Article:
However, I don’t realize how intense her situation has been until after we have been chatting for a while. She had pain all over her body. The cause had not been easily diagnosed. She had a congenital condition; she was missing a portion of bone, discs, in her back. That section has been rebuilt, a beyond-major task. Yet, pain has not left her life. It remains. She has not succumbed to relying on heavy medications. She keeps going without feeling sorry for herself.

When I think I have been sufficiently impressed she gives me more to absorb. Her grandson, Jonathan, was born with half of a heart. He was not expected to survive. He has had three cardiac surgeries and is now five-years-old. For him to have survived this long has been a miracle. With incredible calm she says that he will eventually need a heart transplant, but that his chances of survival will be greater when he is older.

“If he can make it, so can I,” she says.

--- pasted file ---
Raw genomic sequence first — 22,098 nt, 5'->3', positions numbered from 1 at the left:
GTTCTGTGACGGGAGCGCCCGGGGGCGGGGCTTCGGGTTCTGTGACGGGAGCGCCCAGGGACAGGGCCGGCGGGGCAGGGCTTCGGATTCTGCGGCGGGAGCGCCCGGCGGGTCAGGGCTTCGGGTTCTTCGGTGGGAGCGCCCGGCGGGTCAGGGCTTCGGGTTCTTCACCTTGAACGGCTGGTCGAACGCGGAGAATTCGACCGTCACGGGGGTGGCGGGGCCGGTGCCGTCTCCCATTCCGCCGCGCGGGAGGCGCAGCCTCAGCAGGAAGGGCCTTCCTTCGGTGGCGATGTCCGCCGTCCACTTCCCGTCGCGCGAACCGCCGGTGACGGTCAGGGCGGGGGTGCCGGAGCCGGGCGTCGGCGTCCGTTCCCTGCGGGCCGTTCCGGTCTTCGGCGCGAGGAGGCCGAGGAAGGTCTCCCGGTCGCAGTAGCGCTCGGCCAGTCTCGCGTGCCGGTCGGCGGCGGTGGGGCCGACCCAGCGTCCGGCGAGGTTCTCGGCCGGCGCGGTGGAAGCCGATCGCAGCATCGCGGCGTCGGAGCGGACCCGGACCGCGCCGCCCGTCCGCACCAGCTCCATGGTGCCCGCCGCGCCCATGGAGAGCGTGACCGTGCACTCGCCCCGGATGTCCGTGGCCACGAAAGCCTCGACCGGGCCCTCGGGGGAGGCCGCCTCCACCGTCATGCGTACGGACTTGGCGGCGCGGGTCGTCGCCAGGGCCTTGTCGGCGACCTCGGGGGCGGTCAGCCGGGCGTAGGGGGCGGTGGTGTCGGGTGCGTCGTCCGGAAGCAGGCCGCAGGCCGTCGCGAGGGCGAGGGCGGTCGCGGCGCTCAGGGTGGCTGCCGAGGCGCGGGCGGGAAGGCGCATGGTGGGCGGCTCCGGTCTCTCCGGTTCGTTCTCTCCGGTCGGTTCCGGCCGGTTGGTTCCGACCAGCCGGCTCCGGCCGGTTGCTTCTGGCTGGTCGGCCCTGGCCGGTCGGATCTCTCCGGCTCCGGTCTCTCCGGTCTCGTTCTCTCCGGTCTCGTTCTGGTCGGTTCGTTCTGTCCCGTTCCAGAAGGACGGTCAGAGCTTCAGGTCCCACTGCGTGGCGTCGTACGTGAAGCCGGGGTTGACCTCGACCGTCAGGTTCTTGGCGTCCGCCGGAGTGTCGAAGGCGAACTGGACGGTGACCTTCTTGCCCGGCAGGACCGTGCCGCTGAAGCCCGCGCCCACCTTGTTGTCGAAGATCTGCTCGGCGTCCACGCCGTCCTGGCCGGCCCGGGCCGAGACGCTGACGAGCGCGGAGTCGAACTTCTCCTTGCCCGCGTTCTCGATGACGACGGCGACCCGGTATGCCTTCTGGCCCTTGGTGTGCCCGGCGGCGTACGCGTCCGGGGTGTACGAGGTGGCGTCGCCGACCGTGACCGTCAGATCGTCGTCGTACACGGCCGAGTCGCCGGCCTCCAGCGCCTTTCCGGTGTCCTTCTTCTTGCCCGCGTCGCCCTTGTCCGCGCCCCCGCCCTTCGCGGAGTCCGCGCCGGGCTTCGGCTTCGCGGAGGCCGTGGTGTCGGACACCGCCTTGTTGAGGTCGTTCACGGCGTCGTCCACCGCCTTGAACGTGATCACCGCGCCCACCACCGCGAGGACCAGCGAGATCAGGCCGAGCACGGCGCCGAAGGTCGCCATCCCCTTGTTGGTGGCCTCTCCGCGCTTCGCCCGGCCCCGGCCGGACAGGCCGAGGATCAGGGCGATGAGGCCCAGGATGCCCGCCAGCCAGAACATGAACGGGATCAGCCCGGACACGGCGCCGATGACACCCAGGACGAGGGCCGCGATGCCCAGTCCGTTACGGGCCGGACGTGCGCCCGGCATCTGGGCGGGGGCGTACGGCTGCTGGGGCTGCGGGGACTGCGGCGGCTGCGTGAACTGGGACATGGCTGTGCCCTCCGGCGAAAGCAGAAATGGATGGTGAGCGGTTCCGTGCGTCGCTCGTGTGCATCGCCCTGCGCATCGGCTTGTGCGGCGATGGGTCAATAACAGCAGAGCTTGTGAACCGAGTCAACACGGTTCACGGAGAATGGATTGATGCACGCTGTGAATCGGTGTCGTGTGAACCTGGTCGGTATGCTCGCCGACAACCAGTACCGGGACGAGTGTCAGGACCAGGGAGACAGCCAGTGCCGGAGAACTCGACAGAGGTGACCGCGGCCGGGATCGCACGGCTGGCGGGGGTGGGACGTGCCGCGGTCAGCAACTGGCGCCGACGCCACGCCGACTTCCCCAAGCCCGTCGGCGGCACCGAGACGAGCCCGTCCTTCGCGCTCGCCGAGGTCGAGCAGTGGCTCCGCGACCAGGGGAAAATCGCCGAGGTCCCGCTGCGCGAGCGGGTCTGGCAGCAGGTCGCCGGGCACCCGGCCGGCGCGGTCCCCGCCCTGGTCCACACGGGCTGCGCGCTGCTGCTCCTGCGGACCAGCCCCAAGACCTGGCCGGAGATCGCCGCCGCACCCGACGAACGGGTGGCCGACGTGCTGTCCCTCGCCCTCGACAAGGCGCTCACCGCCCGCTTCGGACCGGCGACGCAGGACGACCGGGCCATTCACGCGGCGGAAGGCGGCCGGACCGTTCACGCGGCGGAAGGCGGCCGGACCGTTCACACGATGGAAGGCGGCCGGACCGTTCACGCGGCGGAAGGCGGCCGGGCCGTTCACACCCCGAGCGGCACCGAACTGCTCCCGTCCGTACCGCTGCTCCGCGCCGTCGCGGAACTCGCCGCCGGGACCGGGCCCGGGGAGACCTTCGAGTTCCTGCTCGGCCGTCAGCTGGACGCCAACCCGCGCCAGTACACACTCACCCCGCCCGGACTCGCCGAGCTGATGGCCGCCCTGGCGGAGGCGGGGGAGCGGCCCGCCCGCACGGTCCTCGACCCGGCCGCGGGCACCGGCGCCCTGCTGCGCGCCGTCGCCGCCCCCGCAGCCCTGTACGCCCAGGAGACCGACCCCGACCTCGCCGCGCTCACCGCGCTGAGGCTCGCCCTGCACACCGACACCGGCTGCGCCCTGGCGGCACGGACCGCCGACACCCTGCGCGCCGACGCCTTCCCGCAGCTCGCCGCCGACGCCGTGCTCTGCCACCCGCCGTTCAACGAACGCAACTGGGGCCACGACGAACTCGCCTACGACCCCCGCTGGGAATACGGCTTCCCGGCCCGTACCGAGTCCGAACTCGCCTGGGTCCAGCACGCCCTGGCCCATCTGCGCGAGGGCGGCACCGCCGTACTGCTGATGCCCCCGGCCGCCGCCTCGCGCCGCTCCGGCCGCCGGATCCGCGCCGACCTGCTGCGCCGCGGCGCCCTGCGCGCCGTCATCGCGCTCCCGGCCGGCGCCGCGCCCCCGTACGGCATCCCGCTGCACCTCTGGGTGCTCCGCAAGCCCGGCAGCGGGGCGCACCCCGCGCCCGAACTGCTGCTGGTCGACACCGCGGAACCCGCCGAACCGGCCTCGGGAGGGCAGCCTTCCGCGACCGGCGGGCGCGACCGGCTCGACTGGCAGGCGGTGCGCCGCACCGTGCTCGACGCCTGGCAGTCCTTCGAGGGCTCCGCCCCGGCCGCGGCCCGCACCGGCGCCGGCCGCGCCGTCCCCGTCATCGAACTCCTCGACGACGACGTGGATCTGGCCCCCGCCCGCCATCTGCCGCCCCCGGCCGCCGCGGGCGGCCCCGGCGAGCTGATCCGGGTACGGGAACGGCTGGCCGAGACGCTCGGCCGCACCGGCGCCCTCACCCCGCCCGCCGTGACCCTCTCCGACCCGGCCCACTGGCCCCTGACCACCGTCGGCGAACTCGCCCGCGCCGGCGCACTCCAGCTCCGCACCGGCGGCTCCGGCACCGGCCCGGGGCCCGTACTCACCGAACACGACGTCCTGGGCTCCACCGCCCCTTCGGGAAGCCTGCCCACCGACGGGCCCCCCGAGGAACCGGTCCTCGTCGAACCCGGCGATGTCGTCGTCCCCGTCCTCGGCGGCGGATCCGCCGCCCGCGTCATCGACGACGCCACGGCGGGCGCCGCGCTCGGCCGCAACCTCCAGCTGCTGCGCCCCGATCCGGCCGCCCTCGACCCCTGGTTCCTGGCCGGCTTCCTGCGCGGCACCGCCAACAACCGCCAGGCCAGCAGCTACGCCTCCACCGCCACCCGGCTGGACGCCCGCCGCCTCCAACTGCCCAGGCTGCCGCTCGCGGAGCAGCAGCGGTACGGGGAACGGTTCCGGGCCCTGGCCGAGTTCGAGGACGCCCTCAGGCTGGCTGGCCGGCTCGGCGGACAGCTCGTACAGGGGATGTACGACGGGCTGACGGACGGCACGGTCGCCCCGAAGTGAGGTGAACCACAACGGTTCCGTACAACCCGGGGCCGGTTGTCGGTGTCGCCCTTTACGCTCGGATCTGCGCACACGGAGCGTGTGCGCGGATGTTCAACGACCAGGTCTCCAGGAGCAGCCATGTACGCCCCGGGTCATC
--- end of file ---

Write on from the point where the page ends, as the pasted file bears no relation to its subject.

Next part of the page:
I watch and listen so closely I wonder if I have blinked. My youngest granddaughter is scheduled for open heart surgery at the end of April. This woman’s words and attitude travel through the water and give me more than hope. They bring peace. Worry is counterproductive. Gratitude yields more gratitude tinged with joy.

“So, what is your name?” I ask.


I can remember that one.

She claims to be an ordinary person. In fact, in an e-mail I receive from her later, everyday-woman seems to be her theme. She has three children and five grandchildren. She emphasizes gratitude and offers prayers for folk who suffer greater losses.

We are all both ordinary and unique, flawed, gifted, and human. To think anyone is superior is delusional. I believe that how we approach each day makes the difference. And no one can judge whether an individual is great or not. Even if one moment brings a person success, the next stress offers the chance to grow or to break—as long as the life-game continues.

Night makes day brighter. Winter makes spring sweeter.